DreadfulWater Shows Up: A Novel
Canadian author King (Medicine River) adopts a transparent pseudonym for his first venture into the mystery field, with agreeable results. Thumps DreadfulWater, an ex-California cop and a Cherokee Indian, ekes out a living as a photographer in the little Pacific Northwest community of Chinook. A self-described "self-unemployed" fine arts photographer, he also does crime scene photography for the local police on occasion. When a murder victim turns up in a condo of the tribe's new Buffalo Mountain Resort casino complex that's getting ready for its grand opening, a reluctant Thumps soon finds himself looking for his sometime girlfriend's hotheaded son, a prime suspect. King's wry humor ("Thumps liked women who knew what they wanted, but... like most men, he liked them better in theory than in practice") goes over well, as does Thumps's laconic but effective investigative style. King's quirky characters play some lively variations on familiar stereotypes, from the wise Indian sage who always knows when to expect visitors to the lady coroner who refers to the morgue as her "kitchen." The author's mostly gentle satire evokes appreciative chuckles rather than belly laughs. Readers who'd like to see more of Thumps and the denizens of Chinook will be pleased to note several clues suggestive of a sequel.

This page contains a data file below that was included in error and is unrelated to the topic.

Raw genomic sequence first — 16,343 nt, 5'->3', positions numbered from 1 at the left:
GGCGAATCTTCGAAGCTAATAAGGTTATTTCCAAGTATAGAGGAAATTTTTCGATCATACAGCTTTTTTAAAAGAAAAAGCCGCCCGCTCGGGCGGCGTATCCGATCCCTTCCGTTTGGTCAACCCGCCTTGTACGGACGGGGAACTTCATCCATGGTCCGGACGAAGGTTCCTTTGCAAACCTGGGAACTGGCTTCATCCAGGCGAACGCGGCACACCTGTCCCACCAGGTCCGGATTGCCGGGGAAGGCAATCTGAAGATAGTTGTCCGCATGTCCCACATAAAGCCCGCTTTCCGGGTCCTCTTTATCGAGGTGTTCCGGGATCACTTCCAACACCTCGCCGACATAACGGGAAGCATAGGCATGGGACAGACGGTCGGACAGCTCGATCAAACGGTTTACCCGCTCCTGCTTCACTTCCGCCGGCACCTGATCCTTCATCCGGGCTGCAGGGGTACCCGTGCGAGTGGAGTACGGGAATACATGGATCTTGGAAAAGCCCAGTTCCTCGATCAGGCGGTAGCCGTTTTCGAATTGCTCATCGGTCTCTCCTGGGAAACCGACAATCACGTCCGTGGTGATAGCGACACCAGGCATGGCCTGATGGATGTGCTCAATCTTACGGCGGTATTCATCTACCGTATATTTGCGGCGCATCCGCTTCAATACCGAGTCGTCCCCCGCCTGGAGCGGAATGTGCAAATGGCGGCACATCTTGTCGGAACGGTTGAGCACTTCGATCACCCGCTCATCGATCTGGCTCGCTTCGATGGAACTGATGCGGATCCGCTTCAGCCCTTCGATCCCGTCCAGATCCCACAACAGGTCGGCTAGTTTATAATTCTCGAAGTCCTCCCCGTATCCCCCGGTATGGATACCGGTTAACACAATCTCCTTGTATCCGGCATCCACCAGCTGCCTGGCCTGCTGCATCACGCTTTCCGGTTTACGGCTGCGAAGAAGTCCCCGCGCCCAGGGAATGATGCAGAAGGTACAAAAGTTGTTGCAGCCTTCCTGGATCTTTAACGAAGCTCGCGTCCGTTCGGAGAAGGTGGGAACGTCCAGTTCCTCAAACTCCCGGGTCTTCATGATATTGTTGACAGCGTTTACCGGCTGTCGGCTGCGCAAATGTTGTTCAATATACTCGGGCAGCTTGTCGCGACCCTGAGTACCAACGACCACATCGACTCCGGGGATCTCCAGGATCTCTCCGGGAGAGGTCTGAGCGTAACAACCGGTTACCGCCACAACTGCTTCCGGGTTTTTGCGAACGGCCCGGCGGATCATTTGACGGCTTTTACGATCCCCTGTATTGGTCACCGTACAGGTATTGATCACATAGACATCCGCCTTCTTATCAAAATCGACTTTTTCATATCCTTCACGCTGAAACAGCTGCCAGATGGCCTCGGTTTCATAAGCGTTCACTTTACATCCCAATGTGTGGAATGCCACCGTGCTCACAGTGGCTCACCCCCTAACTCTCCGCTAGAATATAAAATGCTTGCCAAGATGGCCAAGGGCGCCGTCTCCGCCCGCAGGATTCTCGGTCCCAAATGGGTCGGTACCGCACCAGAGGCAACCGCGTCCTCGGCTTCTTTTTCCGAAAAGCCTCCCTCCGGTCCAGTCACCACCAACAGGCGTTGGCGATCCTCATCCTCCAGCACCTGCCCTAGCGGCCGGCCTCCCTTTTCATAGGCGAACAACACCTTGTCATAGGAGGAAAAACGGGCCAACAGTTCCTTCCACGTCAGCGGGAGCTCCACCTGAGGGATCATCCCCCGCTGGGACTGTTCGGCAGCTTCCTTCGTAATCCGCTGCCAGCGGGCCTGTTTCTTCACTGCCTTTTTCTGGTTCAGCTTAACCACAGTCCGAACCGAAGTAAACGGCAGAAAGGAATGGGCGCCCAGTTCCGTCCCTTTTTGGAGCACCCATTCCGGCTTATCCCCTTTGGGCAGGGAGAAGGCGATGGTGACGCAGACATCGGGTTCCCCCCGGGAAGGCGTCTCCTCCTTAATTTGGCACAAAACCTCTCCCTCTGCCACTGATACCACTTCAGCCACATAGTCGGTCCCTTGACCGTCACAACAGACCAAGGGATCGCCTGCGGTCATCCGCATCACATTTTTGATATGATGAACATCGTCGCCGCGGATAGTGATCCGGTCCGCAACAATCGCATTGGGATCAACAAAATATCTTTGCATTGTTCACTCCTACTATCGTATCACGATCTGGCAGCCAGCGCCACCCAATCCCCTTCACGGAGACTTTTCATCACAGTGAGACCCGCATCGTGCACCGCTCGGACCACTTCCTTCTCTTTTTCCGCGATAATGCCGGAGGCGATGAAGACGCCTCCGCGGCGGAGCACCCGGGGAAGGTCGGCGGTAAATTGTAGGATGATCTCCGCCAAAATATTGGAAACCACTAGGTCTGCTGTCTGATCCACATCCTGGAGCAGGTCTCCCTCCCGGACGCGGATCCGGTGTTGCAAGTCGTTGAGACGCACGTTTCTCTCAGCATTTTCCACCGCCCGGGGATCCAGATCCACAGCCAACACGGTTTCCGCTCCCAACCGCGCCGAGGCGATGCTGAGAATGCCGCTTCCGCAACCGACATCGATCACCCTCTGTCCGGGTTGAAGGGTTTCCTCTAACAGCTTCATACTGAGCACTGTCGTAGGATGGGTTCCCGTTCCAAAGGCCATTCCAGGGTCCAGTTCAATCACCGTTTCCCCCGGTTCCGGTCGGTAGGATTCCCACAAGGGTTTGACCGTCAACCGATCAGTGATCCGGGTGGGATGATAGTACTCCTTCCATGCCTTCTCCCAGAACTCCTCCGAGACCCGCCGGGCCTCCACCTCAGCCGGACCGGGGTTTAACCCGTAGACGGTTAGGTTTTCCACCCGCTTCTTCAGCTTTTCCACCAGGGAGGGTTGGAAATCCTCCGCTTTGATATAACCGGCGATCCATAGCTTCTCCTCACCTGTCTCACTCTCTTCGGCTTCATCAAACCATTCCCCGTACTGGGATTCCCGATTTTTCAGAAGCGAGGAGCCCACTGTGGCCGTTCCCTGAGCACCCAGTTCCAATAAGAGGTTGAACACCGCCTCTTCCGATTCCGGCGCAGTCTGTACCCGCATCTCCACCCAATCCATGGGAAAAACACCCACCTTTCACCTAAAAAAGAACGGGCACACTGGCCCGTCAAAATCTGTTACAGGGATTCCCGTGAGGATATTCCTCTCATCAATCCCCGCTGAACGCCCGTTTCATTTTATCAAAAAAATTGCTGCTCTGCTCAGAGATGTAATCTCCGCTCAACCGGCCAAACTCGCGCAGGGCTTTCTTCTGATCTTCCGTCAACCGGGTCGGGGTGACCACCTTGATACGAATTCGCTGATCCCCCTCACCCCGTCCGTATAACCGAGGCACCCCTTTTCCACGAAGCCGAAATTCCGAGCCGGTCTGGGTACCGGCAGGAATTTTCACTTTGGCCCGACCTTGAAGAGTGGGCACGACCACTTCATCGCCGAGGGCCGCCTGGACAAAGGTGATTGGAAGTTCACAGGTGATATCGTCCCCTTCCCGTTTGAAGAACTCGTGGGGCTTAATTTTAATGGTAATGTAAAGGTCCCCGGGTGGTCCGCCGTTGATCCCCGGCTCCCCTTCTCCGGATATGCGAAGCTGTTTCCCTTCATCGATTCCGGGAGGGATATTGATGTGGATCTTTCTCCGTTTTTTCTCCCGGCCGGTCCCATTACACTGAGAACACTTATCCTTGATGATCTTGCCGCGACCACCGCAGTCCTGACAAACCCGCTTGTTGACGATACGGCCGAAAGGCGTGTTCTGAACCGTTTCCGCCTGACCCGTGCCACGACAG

Thumps is clearly set up to become a series character, and I suspect, quite a popular one among the soft-boiled mystery reading set. He's quirky enough to be memorable and his self-deprecating persona is endearing. Any novel with an Indian character will invite the inevitable comparison to Tony Hillerman's Leaphorn and Chee, a comparison augmented by Hillerman's blurb on the back cover. Don't go there. There's minimal Indian lore in 'DreadfulWater Shows Up' and no Native American versus white man cultural conflict. Hillerman is Hillerman, and GoodWeather isn't, nor does he pretend to be.
'Dreadful Water Shows Up' starts out in the slow lane and gradually picks up speed. It moves from mystery lite to semi-soft-boiled, an entertaining light read that doesn't tax your brain but doesn't insult your intelligence. While it never gains the momentum or energy of a high-speed chase, it delivers a better than average ride.
DreadfulWater Shows Up is set on a fictitious reservation seemingly located in northwestern Montana, perhaps near the Idaho or Canadian border. The tribe isn't specified, but it could be Blackfeet or a neighboring culture.
As the above comments indicate, the story is more about the quirky characters than the mystery. A few nice touches:
Tony Hillerman's mysteries are usually dense with characters, culture, and plot twists. Indeed, they're too dense sometimes. DreadfulWater Shows Up is the opposite--a bit on the light side--but enjoyable nevertheless. Rob's rating: 8.0 of 10.
For more on the subject, see The Best Indian Books.